A rare chance to see multi-hyphenate celeb Drew Barrymore in conversation left its mark.
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It’s not every day that I get to play the role of an ardent fan, but an unexpected opportunity arose when I attended an event for American Express in New York at which I had the privilege of hearing Drew Barrymore reflect on the progress of her thriving cosmetics company, Flower Beauty.
What struck me most about Barrymore, apart from her warmth, eloquence and charm, was her no-nonsense approach to business. If you didn’t know she was famous, she’d come across like the owner of any successful enterprise, whether it be a disruptive new startup or a mom-and-pop down the street. She defies the stereotype that celebrities are simply good-looking, talented and living the dream. In fact, she started that uphill climb decades ago after enduring incredible hardship at a young age when drug use threatened her life and career. But the qualities that make Barrymore dominant in both the boardroom and onscreen are ultimately ones every entrepreneur can aspire to … provided they’re willing to work like the dickens. Here are the top three takeaways from my watching the actress, producer and business magnate in conversation.
1. The self-education of Drew Barrymore
When I first went into business repairing and manufacturing commercial signs, I hit the ground thanks to what I learned a great boss and mentor in Utah, who encouraged me while I was still in his employ to start my own company in my home state of Idaho. Similarly, Barrymore was the co-creative director at cosmetics giant CoverGirl for six years before creating Flower and used that time as an intensively immersive education in running a beauty-products powerhouse.
As Barrymore’s experience illustrates, you don’t need to graduate from business school to launch a successful company. Paying close, passionate attention to life as it happens around you can yield a treasure trove of knowledge, ideas and inspiration.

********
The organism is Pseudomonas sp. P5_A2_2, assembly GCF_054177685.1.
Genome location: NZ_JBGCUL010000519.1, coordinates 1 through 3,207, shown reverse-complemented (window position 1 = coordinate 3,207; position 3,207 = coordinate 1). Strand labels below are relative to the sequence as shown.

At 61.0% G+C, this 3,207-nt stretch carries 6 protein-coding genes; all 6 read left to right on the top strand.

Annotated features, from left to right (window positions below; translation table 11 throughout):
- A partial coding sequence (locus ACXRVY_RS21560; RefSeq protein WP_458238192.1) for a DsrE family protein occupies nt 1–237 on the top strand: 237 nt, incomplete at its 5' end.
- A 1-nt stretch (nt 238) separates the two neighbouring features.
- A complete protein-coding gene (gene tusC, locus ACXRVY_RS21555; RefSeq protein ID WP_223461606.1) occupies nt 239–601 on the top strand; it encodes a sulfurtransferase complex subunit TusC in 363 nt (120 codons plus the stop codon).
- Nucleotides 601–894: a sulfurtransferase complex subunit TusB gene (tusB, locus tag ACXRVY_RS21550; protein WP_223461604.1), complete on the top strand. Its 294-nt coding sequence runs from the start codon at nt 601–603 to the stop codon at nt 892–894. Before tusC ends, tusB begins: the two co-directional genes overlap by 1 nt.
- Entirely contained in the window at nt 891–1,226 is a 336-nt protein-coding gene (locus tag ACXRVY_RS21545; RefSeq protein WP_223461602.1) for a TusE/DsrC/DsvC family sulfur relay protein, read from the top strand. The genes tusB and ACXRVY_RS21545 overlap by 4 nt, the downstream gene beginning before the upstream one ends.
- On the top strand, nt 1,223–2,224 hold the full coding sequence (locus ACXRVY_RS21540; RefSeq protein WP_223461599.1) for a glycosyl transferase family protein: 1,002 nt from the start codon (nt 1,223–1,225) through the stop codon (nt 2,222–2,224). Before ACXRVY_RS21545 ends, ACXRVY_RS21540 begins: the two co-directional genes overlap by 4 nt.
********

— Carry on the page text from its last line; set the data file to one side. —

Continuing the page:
2. Her intense commitment
Barrymore said something during the interview that stuck with me. It was the kind of earthy, in-your-face expression that I tend to favor, but I’d never heard it before. Asked how she’d address a hypothetical employee whose performance fell short of their capabilities, she answered that she’d promise to “crawl up your butt and build a house there.”
In other words, she wouldn’t leave them alone until they met their full potential, because she demands no less of herself. Her direct, energetic, won’t-take-no attitude — sprinkled liberally with good humor — is something that every budding entrepreneur should seek to emulate.
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3. Letting core values drive success
Barrymore talked about pursuing a potentially lucrative deal for her company that she abandoned at the last minute when she decided that she couldn’t square it with her values. Anyone who’s ever owned a business knows how challenging this must have been.
Business owners spend a lot of time thinking about money. I remember countless nights feverishly dreaming about it; would I be able to pay the rent, make payroll, buy new supplies? Cash is to business what blood is to the body. The second it stops flowing, everything shuts down. But abandoning your values for a momentary respite from financial worry is another kind of death. Even if you don’t feel it now, a compromise like that can undermine your confidence and motivation, and it can have a toxic effect on company culture by introducing hypocrisy and discord to an environment that requires a unified vision to move forward.
So to paraphrase Barrymore on this most salient and perhaps perfectly conclusive point: Stick to your guns. You knew it was going to be difficult. If you can’t look yourself in the eye, you’ll be blind to opportunities that will allow you to advance without sacrificing your principles.